In 1640 Milford agreed that a grist mill should be built and soon was added a sawmill. If one were to reconstruct the early times of Milford from the present Memorial Bridge, one omits the houses close to the river on either side. That ground was open and so was the lower part of Broad Street to the harbor, and on this vacant ground the train band maneuvered six times a year. The river was also open to the sound, and vessels swung at anchor at Fowler's little dock, a short distance below the mill. For over a hundred years there was only one meeting house, which was a few rods south of the present First Church. It was a queer, box-like structure, thirty feet square, with a roof like a huge candle extinguisher, surmounted by a belfry from which the bell-rope hung down into the middle aisle. From the guard seats within, the watch could look across the river, past Sachem's Island just below the present Episcopal Church, or from the doorway they could sweep the horizon, could scan the harbor, the mills, the New Haven road, sixteen rods wide, or could follow the line of palisades, and watch the two bridges and the meeting-house bridge. During troubled periods, sentries were maintained on each of the four sides of the meeting house, and the train band went heavily armed to church. A few rods west of the meeting house stood the country tavern from 1644 until about 1828. It was here that General George Washington stopped on his New England tour of 1789. From the bridge the eye could follow the palisades, so thickly set that a man could not squeeze between them, enclosing about a mile of country, and bounding on the west the home lots of the settlers on the further side of West End Brook. Smoke from chimneys showed the whereabouts of the 12 families. In 1645-46 the Indians came up to this palisade daring the white men to come out and taunted them that they were, "Shut up, all one as pigs". The people from West End Brook came across from West Town Street to River Street by a foot path to the meeting house, maintained with convenient stiles. At this time there was much common land, where each man's initials was carved on a post, which stood for his share of the fence, which he was required to keep in repair. If notified of a break, he was to repair it within sixteen hours, under penalty of five shillings. The gates to these enclosures were kept by individuals whom the town paid in grants of land, rate free during such keeping. It was rather necessary that fences should be in good repair, if only for the reason that for a century the town kept a flock of from 7000 to 1500 sheep. These were pastured more or less at large, and though they were in the care of shepherds, sheep had a way of stampeding. The profits arising from the flock went to meet the town's expenses. Hogs abounded in such numbers that in 1657 the Milford people petitioned the General Court of New Haven Jurisdiction to consider some method of limiting the number. Commerce came early, which went far afield from Fowler's dock. As the river filled up, vessels moored farther and farther down the stream. In ten years, trade increased to require a warehouse or store, 60 X 20 feet. Staves, cattle, horses, beef, pork, flour, and corn were exported in exchange for rum, molasses, and European goods. Shipbuilding in the old yard, a few rods below the mill, had already begun. During the period of the industry, coasters and an occasional merchantman, were built for shippers of Milford, New York, and Boston. Most of these were built at the town yards though a few were constructed at Wheeler's Farms on the Housatonic.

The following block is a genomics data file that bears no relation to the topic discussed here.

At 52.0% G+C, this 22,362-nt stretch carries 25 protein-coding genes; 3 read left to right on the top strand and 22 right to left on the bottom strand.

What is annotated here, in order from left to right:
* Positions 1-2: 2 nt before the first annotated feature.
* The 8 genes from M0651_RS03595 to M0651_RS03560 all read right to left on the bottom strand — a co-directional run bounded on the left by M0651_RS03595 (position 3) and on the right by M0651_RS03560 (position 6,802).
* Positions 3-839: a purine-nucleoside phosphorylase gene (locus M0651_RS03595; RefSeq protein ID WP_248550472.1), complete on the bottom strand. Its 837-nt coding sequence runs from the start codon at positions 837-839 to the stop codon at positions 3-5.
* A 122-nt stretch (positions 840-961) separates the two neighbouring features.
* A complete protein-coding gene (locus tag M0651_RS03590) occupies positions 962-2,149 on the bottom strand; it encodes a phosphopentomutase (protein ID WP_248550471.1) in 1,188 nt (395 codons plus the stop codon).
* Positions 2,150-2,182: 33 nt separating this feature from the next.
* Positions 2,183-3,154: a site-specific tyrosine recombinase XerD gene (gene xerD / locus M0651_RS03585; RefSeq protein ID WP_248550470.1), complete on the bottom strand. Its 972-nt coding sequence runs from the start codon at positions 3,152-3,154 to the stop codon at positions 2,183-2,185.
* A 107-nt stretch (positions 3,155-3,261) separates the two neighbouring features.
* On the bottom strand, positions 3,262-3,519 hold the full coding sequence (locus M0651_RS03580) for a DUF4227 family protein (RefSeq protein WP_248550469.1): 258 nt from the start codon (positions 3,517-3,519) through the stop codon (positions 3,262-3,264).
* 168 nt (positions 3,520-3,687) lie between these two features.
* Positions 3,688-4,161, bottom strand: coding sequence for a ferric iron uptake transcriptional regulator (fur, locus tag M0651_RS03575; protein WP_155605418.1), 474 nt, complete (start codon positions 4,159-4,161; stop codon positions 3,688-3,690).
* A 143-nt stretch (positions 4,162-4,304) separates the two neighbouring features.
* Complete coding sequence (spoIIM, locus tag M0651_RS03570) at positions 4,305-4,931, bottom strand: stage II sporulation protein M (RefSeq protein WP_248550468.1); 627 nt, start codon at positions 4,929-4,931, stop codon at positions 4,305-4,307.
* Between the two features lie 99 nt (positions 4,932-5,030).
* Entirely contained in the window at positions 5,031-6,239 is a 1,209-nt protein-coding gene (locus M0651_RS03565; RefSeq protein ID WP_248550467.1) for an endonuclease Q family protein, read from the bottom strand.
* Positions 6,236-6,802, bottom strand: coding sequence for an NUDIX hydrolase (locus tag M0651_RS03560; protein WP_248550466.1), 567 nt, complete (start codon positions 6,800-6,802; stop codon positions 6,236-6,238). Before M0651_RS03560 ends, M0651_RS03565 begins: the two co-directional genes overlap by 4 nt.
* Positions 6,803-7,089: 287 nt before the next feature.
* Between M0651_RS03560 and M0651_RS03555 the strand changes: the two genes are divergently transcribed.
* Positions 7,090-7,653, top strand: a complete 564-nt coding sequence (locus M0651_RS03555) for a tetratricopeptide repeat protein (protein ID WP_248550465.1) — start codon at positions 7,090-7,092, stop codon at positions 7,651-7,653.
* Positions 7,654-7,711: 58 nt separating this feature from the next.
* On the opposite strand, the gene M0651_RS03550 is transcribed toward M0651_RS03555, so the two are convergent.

Sometime after Sept. 1639 Roger Terrill married Abigail Ufford, daughter of Thomas Ufford and Isabel Bryan, in the Milford church, where Roger's surname is spelled, "Terrell". Abigail Ufford sailed with her family from England on the ship, Lyon, reaching Boston on September 14, 1632. The Uffords were followers of Rev. Thomas Hooker and initially helped to settle Springfield, Connecticut early in 1636. They later went to Wethersfield, where it is believed they met Roger Terrill and followed Rev. Prudden to Milford, Connecticut.